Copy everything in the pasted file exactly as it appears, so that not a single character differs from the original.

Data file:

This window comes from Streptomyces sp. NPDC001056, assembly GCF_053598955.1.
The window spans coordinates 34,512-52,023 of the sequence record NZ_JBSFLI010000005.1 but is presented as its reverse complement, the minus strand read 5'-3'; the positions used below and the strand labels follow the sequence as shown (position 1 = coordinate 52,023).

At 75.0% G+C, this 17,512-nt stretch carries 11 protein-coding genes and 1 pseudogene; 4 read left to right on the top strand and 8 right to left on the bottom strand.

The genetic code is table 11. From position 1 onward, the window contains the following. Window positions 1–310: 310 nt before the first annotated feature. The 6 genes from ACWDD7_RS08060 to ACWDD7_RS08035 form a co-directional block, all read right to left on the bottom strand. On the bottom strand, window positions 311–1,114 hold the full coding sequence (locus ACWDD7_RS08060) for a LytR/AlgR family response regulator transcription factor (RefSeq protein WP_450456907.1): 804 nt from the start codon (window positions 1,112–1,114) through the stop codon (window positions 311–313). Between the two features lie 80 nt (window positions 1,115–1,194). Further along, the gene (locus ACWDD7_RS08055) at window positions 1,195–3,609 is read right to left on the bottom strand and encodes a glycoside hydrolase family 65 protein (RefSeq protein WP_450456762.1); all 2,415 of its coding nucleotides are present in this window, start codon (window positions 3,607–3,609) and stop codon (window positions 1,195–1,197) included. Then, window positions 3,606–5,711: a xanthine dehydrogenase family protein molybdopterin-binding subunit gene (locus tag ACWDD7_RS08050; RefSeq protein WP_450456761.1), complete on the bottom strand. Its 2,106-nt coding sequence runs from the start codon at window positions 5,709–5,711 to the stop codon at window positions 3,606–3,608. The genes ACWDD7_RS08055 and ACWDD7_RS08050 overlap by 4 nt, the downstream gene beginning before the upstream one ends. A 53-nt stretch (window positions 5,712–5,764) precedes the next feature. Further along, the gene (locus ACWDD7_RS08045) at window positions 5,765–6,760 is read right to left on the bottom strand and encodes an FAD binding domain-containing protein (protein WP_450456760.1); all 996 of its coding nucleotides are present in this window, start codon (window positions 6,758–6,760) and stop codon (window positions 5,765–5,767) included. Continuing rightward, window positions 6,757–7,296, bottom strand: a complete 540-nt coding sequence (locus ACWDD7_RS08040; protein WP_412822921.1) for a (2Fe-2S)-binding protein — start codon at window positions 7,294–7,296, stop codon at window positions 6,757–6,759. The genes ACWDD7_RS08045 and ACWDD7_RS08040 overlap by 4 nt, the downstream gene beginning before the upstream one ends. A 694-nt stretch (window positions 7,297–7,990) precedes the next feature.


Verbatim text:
This window comes from Streptomyces sp. NPDC001056, assembly GCF_053598955.1.
The window spans coordinates 34,512-52,023 of the sequence record NZ_JBSFLI010000005.1 but is presented as its reverse complement, the minus strand read 5'-3'; the positions used below and the strand labels follow the sequence as shown (position 1 = coordinate 52,023).

At 75.0% G+C, this 17,512-nt stretch carries 11 protein-coding genes and 1 pseudogene; 4 read left to right on the top strand and 8 right to left on the bottom strand.

The genetic code is table 11. From position 1 onward, the window contains the following. Window positions 1–310: 310 nt before the first annotated feature. The 6 genes from ACWDD7_RS08060 to ACWDD7_RS08035 form a co-directional block, all read right to left on the bottom strand. On the bottom strand, window positions 311–1,114 hold the full coding sequence (locus ACWDD7_RS08060) for a LytR/AlgR family response regulator transcription factor (RefSeq protein WP_450456907.1): 804 nt from the start codon (window positions 1,112–1,114) through the stop codon (window positions 311–313). Between the two features lie 80 nt (window positions 1,115–1,194). Further along, the gene (locus ACWDD7_RS08055) at window positions 1,195–3,609 is read right to left on the bottom strand and encodes a glycoside hydrolase family 65 protein (RefSeq protein WP_450456762.1); all 2,415 of its coding nucleotides are present in this window, start codon (window positions 3,607–3,609) and stop codon (window positions 1,195–1,197) included. Then, window positions 3,606–5,711: a xanthine dehydrogenase family protein molybdopterin-binding subunit gene (locus tag ACWDD7_RS08050; RefSeq protein WP_450456761.1), complete on the bottom strand. Its 2,106-nt coding sequence runs from the start codon at window positions 5,709–5,711 to the stop codon at window positions 3,606–3,608. The genes ACWDD7_RS08055 and ACWDD7_RS08050 overlap by 4 nt, the downstream gene beginning before the upstream one ends. A 53-nt stretch (window positions 5,712–5,764) precedes the next feature. Further along, the gene (locus ACWDD7_RS08045) at window positions 5,765–6,760 is read right to left on the bottom strand and encodes an FAD binding domain-containing protein (protein WP_450456760.1); all 996 of its coding nucleotides are present in this window, start codon (window positions 6,758–6,760) and stop codon (window positions 5,765–5,767) included. Continuing rightward, window positions 6,757–7,296, bottom strand: a complete 540-nt coding sequence (locus ACWDD7_RS08040; protein WP_412822921.1) for a (2Fe-2S)-binding protein — start codon at window positions 7,294–7,296, stop codon at window positions 6,757–6,759. The genes ACWDD7_RS08045 and ACWDD7_RS08040 overlap by 4 nt, the downstream gene beginning before the upstream one ends. A 694-nt stretch (window positions 7,297–7,990) precedes the next feature.